It's a joy to help. Well, regarding your heart wearing out- know that it won't happen one moment before God plans it to, as He numbered all our days before there was yet one of them! And please do keep me posted!
SurgiMenopause brings up a good point that the Tilt table test is a non invasive type of test to rule out orthostatic hypotention. This is a abnormal response when a pt who has been standing for a period of time pass out. This is because instead of the blood vessels contracting the blood vessels dialate and thus the blood pressure drops and the patient passes out. These patients are told to keep well hydrated and eat some salt in their diet. There are a few rare cases where some patients have a very severe response to orthostatic hypotention and they receive a pacemaker.
Your symptoms appear to be from rapid SVT, there are many ways you can have a fast SVT causing your symptoms. U Penn from your state has one of the top electrophysiology programs in the country they will tell you if a tilt table is what you need or a EP study. I would reccomend you go there for your electrophysiolgy study(EP) to determine exactly why you are having such a fast SVT causing your symptoms. Having prolonged tachycardia can cause other problems also.
An EP study is when an electrophysiologist places catherters in certain spots in your heart(sound scarry but these Dr's do this several hundred times a year) and take electrical measuments to 'Map" exactly where in your heart this fast arrythmias is originating from. Once they find the exact spot they can zap it with electricle energy to stop that bad electrical circuit. If this is an SVT causing your symptoms the good news this is a very easy arrythmia for theses specialist to treat.
I wish you all the best
Besides orthostatic hypotension and NCS (neurocardiogenic syncope)- orthostatic problems, tilt table test can be helpful toward diagnosing POTS, postural orthostatic tachycardia syndrome, what I was diagnosed with by tilt table after being diagnosed with IST (inappropriate sinus tachycardia). Most people with POTS do not pass out from it. My body actually overcompensates to keep from passing out and my blood pressure can spike when I'm standing!
Tachycardia induced cardiomyopathy
Every form of supraventricular tachyarrhythmia, including ectopic atrial tachycardia, nonparoxysmal junctional tachycardia, and atrial fibrillation (AF), has been associated with reversible left ventricular dysfunction or "cardiomyopathy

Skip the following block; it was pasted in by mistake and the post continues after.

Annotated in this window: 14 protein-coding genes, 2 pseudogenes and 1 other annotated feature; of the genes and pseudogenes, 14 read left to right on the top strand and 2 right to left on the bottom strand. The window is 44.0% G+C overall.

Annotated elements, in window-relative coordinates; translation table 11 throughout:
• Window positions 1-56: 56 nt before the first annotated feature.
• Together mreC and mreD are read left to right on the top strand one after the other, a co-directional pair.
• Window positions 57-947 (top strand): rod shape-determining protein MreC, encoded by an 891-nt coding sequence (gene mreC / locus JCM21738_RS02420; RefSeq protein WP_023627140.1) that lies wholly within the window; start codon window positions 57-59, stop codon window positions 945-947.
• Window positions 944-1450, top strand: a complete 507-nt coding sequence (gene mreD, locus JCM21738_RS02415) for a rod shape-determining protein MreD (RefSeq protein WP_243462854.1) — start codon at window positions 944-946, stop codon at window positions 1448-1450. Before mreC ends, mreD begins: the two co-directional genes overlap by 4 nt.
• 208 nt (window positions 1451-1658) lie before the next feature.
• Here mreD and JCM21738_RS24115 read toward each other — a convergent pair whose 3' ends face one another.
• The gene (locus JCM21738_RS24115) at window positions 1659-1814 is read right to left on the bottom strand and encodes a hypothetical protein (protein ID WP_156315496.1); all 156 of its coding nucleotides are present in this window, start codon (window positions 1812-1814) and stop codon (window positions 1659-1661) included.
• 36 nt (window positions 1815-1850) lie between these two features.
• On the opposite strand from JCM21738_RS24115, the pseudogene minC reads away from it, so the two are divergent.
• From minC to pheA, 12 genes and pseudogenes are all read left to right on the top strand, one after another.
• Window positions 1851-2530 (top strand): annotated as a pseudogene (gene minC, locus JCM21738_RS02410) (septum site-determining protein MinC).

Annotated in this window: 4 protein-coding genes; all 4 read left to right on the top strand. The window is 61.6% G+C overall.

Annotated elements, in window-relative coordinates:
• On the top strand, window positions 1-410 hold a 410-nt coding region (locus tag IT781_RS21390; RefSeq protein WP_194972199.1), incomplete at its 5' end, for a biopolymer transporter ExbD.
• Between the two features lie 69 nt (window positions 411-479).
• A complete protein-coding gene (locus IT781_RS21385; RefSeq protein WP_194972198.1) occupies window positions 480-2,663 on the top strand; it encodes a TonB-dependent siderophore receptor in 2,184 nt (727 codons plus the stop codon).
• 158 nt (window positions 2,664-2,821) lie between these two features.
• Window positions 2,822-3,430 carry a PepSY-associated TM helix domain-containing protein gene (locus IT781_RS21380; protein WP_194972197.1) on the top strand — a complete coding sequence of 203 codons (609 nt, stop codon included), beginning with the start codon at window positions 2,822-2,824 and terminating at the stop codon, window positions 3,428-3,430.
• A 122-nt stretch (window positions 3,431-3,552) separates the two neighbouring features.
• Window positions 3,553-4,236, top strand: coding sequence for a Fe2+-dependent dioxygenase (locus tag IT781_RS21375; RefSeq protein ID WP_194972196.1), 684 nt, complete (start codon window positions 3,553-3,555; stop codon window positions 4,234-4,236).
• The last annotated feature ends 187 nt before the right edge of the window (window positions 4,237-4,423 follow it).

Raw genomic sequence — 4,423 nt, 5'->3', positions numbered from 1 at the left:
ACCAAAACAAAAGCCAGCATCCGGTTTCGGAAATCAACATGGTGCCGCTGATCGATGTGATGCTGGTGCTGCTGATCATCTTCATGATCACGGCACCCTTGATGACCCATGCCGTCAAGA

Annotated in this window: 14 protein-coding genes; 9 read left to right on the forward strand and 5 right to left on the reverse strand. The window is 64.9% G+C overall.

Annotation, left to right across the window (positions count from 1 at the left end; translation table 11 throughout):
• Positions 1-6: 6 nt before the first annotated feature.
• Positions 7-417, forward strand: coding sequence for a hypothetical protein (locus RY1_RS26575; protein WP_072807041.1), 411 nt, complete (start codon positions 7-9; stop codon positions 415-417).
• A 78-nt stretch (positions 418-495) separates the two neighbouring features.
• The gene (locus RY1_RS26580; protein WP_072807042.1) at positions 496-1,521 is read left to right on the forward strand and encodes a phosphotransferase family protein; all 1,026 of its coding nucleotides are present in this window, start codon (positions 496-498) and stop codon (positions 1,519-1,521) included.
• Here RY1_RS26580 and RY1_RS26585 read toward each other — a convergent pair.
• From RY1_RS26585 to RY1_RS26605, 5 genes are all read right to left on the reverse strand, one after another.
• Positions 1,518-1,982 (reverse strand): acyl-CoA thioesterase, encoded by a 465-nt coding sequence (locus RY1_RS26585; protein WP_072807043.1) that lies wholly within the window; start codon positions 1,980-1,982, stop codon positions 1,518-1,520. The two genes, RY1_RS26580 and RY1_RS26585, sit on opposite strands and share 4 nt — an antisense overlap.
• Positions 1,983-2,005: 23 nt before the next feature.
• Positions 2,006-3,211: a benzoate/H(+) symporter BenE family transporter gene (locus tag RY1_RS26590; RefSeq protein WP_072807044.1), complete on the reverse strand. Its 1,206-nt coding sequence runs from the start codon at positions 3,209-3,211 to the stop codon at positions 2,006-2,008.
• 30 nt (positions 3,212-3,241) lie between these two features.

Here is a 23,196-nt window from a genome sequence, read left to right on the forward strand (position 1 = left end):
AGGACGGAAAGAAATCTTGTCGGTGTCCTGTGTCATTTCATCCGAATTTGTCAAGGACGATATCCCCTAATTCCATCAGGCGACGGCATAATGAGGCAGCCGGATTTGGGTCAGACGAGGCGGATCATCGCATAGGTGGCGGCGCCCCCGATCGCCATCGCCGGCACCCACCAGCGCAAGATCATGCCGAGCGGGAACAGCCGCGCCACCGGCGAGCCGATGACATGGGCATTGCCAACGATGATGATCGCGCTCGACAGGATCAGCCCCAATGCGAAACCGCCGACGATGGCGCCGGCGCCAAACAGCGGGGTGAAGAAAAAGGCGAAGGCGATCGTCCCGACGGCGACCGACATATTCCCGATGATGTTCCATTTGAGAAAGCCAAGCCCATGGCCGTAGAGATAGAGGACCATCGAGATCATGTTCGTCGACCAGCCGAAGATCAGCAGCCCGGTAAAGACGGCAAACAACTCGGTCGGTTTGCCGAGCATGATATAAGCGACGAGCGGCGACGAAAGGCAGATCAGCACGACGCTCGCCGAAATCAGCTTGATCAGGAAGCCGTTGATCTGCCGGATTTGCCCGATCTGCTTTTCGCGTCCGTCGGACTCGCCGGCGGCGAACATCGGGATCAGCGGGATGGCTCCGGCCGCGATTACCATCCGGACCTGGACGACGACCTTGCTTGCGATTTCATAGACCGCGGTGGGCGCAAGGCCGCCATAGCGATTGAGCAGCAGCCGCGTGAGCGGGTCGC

This form of cardiomyopathy - dilated cardiomyopathy when treated will result in improvement or resolution of the cardiomyopathy.
ok that makes sense. well let me ask you this. They said my left ventricle is a little small but it is 3.2cm and they said it should be no less than 3.5cm and that was only reported in my last echo but not any of the previous ones, I also had a carotid doppler and they said there is less blood flow in my left carotid artery but they said it is because I am small(which is crap they blame my size on everything there is other small people that don't have this) but again all the doctors just blow me off. Should I question all this?
Copyright 1994-2016 MedHelp International. All rights reserved.
MedHelp is a division of Aptus Health.
This site complies with the HONcode standard for trustworthy health information.
The Content on this Site is presented in a summary fashion, and is intended to be used for educational and entertainment purposes only. It is not intended to be and should not be interpreted as medical advice or a diagnosis of any health or fitness problem, condition or disease; or a recommendation for a specific test, doctor, care provider, procedure, treatment plan, product, or course of action. Med Help International, Inc. is not a medical or healthcare provider and your use of this Site does not create a doctor / patient relationship. We disclaim all responsibility for the professional qualifications and licensing of, and services provided by, any physician or other health providers posting on or otherwise referred to on this Site and/or any Third Party Site. Never disregard the medical advice of your physician or health professional, or delay in seeking such advice, because of something you read on this Site. We offer this Site AS IS and without any warranties. By using this Site you agree to the following Terms and Conditions. If you think you may have a medical emergency, call your physician or 911 immediately.